CHESTERFIELD: End of an era as major store is to close

NDET 22-1-13 RKH 13  Chesterfield's Co-op department store set to close.
NDET 22-1-13 RKH 13 Chesterfield's Co-op department store set to close.

HEARTBROKEN residents fear the planned closure of Chesterfield’s Co-op Fashion and Home department store, with the potential loss of other troubled big name stores, could turn one of the county’s biggest shopping capitals into a ‘ghost town’.

Midlands Co-operative Society announced plans on Monday to close the store on Elder Way and its warehouse with eight other similar ones across the region, after it admitted struggling to adapt to retail changes and online shopping.

And with other big names in Chesterfield going to the wall, including music and movie retailer HMV and rental giants Blockbuster in administration, along with Jessops photography closing, people are concerned shoppers may go elsewhere.

Leader of Chesterfield Borough Council Cllr John Burrows said he was saddened by the closure, but pointed out the town was one of the best in country for shop occupancy rates.

He also pointed towards the town’s recent success stories, and insisted there were more reasons to be positive in Chesterfield than most other town’s in the country.

Glennis Danniell, 72, of Newbold, said: “I feel sad. With stores closing it looks like supermarkets are taking over. It’s not nice seeing empty shops and people might have to look elsewhere for shopping and Chesterfield could become just another ghost town.”

The closure of nine Fashion and Home stores means 114 workers at the Chesterfield branch could lose their jobs along with three more at its warehouse, but the society is making efforts to redeploy all affected 388 store employees and is in talks with unions.

Midlands Co-operative Society chief executive Martyn Cheatle said: “Whilst our other businesses have flourished the Society has been incurring substantial losses from the Fashion and Home operation for more than a decade.”

He explained closures will come in over six months and the Society is boasting a new food store programme and its Chesterfield food store will continue to trade. Chesterfield Borough Council leader John Burrows is also confident the new Debenhams, the Range and TK Maxx stores and Northern Gateway plans will support the town.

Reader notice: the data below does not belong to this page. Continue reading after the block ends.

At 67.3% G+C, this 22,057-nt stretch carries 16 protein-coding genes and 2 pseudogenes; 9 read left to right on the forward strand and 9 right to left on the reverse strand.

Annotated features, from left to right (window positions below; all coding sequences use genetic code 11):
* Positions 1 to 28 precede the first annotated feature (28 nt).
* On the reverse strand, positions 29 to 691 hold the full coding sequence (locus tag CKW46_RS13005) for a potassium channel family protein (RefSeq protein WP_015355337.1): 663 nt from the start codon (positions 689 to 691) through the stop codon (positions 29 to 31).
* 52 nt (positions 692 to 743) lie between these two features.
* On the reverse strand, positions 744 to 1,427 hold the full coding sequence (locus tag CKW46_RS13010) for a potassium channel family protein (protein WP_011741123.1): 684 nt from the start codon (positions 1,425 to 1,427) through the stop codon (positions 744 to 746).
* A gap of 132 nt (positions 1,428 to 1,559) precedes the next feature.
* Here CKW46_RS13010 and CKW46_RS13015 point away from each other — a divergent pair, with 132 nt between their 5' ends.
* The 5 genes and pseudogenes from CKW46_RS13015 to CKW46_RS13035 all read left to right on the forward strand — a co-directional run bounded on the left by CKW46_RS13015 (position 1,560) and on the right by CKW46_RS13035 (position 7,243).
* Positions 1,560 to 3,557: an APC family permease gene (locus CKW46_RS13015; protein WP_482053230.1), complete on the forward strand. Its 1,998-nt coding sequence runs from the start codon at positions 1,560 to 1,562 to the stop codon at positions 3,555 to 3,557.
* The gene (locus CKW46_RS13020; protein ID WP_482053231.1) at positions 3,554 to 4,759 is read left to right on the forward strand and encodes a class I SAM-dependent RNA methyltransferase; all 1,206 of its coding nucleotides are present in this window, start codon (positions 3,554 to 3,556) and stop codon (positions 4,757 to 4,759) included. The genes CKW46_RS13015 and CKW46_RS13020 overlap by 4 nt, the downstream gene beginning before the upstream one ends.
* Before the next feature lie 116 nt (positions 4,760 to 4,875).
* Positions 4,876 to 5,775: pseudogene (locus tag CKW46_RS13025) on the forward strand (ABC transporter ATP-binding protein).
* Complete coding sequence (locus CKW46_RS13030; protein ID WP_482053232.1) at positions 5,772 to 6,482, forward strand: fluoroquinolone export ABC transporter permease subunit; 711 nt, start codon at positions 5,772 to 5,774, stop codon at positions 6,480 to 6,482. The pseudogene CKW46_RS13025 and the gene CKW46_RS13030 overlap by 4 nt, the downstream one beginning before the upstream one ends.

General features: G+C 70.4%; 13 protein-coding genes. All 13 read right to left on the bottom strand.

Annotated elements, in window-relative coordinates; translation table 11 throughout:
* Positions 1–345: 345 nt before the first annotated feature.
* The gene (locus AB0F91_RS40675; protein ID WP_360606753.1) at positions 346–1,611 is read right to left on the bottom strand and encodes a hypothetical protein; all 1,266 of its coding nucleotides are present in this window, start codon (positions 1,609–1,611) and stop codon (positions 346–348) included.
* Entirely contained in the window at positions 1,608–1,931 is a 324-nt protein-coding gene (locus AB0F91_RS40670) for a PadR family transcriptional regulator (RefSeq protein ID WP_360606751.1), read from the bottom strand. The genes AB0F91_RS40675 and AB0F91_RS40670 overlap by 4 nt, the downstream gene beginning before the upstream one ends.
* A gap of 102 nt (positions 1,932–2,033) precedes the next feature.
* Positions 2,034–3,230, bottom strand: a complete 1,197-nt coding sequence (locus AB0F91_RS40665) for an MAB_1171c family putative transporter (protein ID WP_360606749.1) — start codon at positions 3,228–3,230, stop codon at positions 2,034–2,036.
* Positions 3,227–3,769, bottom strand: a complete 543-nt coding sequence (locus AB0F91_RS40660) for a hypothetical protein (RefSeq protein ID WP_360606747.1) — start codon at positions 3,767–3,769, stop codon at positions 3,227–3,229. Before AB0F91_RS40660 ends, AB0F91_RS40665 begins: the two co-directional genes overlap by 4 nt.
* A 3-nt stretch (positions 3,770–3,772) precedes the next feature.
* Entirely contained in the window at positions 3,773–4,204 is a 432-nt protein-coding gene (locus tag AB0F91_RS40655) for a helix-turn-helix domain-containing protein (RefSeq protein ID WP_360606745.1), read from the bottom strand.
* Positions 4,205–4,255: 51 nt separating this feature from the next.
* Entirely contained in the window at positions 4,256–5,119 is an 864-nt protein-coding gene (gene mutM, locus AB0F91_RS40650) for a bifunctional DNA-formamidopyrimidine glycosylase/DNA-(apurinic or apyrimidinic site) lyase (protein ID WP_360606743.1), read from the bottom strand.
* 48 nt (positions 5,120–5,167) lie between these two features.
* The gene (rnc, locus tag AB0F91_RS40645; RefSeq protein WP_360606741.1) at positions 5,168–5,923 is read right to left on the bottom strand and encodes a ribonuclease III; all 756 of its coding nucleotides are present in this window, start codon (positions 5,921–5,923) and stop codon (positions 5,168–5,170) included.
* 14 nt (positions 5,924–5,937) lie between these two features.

GENERATIONS of shocked residents feel the closure of Chesterfield’s long-serving Fashion and Home store marks the end of an era.

Norman Fantom, 71, of Newbold, said: “It will be shocking to see it go. It’s a great shame. We’ve often bought furniture and clothing here but I think it may have suffered with the arrival of the new Debenhams store and because supermarkets are so cheap.

“I suspect the rates won’t be favourable and I will be very interested to see who can afford to take on the site.”

John Booker, 80, of Calow, said: “I’m amazed. We won’t be able to come to Chesterfield soon because there won’t be any shops open.

“When you think of the Co-op you think of a family store who looks after the customer. We’ve shopped in every department over the years.”

Angela Quirke, of Whittington, said: “I’ve lived here 58 years and it’s always been here for as long as I can remember.

“When my sister comes back to visit from Majorca we come to the store for a shot of nostalgia. It’s very sad.”

Harry Newman, 85, of Ashgate, Chesterfield, said: “It’s been a very handy store over the years but its closure is part of an overall sad state of affairs with everything at the moment.

“In some ways it’s worse when town centre shops go because all the trade goes to the supermarkets who monopolise the situation and their prices will go up.”

Tony and Carol Harrott, of Walton, both worked for the Co-op and were upset to learn the store is shutting.

Mrs Harrott said: “We’ve got fond memories. It’s a great shame that traditional places are being squeezed out. Customers used to come from as far away as Newcastle for the store’s bridal service but those days are over.”

CHESTERFIELD Borough Council leader John Burrows, Chesterfield MP Toby Perkins and NE Derbyshire MP Natascha Engel are also rallying with support for Chesterfield.